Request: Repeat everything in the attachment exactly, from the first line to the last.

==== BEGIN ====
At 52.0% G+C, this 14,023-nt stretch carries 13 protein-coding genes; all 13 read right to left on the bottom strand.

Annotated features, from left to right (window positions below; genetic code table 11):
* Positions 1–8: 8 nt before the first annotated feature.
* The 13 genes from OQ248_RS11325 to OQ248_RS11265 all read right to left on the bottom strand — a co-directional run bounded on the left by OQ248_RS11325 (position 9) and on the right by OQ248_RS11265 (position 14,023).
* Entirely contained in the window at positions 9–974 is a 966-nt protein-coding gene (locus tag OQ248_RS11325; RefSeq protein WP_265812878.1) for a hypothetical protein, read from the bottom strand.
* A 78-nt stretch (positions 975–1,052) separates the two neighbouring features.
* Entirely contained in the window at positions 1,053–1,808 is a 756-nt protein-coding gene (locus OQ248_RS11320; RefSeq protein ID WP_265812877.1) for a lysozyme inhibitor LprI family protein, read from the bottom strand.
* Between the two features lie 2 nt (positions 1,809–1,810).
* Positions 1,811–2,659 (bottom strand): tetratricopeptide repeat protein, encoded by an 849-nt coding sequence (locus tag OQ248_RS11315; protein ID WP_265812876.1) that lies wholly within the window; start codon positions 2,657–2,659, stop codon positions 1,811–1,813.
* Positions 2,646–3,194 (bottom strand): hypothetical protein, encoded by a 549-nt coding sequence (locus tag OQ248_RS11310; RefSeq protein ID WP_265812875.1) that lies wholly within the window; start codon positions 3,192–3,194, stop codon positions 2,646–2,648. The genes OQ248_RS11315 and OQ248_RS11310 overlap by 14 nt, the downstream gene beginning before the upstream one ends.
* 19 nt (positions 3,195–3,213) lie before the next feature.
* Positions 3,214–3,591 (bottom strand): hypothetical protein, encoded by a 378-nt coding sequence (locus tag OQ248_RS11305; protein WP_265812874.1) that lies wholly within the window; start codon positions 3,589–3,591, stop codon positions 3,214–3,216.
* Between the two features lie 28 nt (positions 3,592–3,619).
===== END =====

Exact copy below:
At 52.0% G+C, this 14,023-nt stretch carries 13 protein-coding genes; all 13 read right to left on the bottom strand.

Annotated features, from left to right (window positions below; genetic code table 11):
* Positions 1–8: 8 nt before the first annotated feature.
* The 13 genes from OQ248_RS11325 to OQ248_RS11265 all read right to left on the bottom strand — a co-directional run bounded on the left by OQ248_RS11325 (position 9) and on the right by OQ248_RS11265 (position 14,023).
* Entirely contained in the window at positions 9–974 is a 966-nt protein-coding gene (locus tag OQ248_RS11325; RefSeq protein WP_265812878.1) for a hypothetical protein, read from the bottom strand.
* A 78-nt stretch (positions 975–1,052) separates the two neighbouring features.
* Entirely contained in the window at positions 1,053–1,808 is a 756-nt protein-coding gene (locus OQ248_RS11320; RefSeq protein ID WP_265812877.1) for a lysozyme inhibitor LprI family protein, read from the bottom strand.
* Between the two features lie 2 nt (positions 1,809–1,810).
* Positions 1,811–2,659 (bottom strand): tetratricopeptide repeat protein, encoded by an 849-nt coding sequence (locus tag OQ248_RS11315; protein ID WP_265812876.1) that lies wholly within the window; start codon positions 2,657–2,659, stop codon positions 1,811–1,813.
* Positions 2,646–3,194 (bottom strand): hypothetical protein, encoded by a 549-nt coding sequence (locus tag OQ248_RS11310; RefSeq protein ID WP_265812875.1) that lies wholly within the window; start codon positions 3,192–3,194, stop codon positions 2,646–2,648. The genes OQ248_RS11315 and OQ248_RS11310 overlap by 14 nt, the downstream gene beginning before the upstream one ends.
* 19 nt (positions 3,195–3,213) lie before the next feature.
* Positions 3,214–3,591 (bottom strand): hypothetical protein, encoded by a 378-nt coding sequence (locus tag OQ248_RS11305; protein WP_265812874.1) that lies wholly within the window; start codon positions 3,589–3,591, stop codon positions 3,214–3,216.
* Between the two features lie 28 nt (positions 3,592–3,619).